Children and young people risk disease, poisoning, injury, violence, depression and damage to their development from drinking alcohol, especially those who drink heavily (Statistics on alcohol, England, 2018, National Statistics). Drinking at an early age is also associated with a higher likelihood of alcohol dependence.

The statistics on alcohol also show that:

  • 44% of 11- to 15‑year olds had tried alcohol

  • 10% of 11- to 15‑year olds had drunk alcohol in the past week

  • pupils who drank alcohol in the past week consumed an average (mean) of 9.6 units

  • girls (11%) were more likely than boys (7%) to report having been drunk in the past 4 weeks.

Since publication of NICE's guideline on alcohol and school-based interventions (PH7) in 2007, the public health and education sectors have changed a great deal. For example, academies and free schools have been introduced, leading to a reduction in local authority governance of schools. Some of the barriers and facilitators for implementing the previous NICE guidance have also changed.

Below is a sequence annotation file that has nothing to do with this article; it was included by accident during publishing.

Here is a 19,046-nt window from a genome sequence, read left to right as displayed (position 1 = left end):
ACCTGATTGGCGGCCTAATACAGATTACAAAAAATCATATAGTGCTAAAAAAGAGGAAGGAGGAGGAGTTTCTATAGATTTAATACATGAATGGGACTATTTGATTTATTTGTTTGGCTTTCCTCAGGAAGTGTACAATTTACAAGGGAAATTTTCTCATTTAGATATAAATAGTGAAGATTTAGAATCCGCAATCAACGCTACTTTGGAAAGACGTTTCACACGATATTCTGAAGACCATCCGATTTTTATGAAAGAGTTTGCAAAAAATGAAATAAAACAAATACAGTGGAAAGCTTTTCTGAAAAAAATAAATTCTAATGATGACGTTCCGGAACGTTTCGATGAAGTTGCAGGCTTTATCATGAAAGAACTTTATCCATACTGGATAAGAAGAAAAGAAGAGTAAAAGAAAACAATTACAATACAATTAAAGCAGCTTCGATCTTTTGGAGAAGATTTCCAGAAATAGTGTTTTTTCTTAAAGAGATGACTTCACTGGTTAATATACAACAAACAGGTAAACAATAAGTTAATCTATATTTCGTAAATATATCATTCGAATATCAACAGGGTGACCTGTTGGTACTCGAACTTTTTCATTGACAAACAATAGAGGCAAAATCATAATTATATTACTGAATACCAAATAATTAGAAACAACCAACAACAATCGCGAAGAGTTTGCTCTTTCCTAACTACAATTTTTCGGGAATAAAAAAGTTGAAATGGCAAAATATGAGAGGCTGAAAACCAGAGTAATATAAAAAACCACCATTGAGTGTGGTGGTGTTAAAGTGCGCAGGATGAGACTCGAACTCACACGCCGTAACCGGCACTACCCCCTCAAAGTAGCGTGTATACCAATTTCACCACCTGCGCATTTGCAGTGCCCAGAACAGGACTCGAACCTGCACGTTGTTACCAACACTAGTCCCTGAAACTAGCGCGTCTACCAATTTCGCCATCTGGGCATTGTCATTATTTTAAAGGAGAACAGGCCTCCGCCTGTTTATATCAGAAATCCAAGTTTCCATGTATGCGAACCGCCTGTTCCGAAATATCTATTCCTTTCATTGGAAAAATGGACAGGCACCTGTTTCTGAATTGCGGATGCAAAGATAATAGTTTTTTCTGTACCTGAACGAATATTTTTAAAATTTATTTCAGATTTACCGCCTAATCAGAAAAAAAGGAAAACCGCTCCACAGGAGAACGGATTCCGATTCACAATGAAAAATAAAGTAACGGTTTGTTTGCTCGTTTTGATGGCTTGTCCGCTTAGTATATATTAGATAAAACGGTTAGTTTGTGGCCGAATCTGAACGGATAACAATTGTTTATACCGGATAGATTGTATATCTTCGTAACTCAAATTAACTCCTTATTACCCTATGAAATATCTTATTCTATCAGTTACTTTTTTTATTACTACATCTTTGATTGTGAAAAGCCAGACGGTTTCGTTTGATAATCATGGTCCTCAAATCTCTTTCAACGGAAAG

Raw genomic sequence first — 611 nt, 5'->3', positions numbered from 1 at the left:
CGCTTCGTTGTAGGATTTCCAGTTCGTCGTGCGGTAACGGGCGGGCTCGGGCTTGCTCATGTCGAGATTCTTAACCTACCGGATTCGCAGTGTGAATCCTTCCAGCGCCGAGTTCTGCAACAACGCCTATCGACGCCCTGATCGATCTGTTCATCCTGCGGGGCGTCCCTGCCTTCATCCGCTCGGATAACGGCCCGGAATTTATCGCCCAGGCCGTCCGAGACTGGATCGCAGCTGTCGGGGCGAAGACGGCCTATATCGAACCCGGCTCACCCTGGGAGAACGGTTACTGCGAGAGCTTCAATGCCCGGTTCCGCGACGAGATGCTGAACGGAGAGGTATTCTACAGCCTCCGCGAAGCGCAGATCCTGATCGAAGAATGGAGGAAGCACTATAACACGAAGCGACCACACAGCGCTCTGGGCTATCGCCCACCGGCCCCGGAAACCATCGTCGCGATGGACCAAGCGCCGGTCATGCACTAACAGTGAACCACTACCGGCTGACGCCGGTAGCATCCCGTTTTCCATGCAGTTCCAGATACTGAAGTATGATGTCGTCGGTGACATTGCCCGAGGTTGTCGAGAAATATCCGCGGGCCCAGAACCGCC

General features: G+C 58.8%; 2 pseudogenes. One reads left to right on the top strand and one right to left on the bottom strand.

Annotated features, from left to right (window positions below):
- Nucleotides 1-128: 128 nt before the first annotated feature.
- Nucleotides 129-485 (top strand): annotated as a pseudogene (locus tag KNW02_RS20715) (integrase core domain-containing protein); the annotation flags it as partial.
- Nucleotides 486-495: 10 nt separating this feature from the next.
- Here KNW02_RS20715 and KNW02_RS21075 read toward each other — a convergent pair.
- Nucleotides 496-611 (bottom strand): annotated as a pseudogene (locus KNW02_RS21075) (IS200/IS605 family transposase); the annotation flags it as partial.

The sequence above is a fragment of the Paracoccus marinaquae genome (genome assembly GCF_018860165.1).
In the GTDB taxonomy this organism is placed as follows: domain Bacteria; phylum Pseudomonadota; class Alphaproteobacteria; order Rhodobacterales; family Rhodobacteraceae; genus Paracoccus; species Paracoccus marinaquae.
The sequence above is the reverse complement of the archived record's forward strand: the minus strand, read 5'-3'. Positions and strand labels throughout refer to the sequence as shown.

In addition, the Chief Medical Officer's guidance on the consumption of alcohol by children and young people was published in 2009. This advises parents and children that an alcohol-free childhood is the healthiest and best option.

In light of all these changes, we decided to update the guideline.

The Department of Health and Social Care's youth alcohol action plan acknowledges that alcohol education in schools is crucial. In England, personal, social, health and economic education (PSHE) is the most common way to deliver this. Currently PSHE is not statutory (Personal, social, health and economic education, Department for Education). But from 2020 the health aspects will be compulsory in all schools.

This guideline covers children and young people aged 11 to 18 in full-time education and young people aged 18 to 25 with special educational needs and disabilities in full-time education. The latter group has been added to the groups covered by PH7, in line with the Children and Families Act 2014.

  • National Institute for Health and Care Excellence (NICE)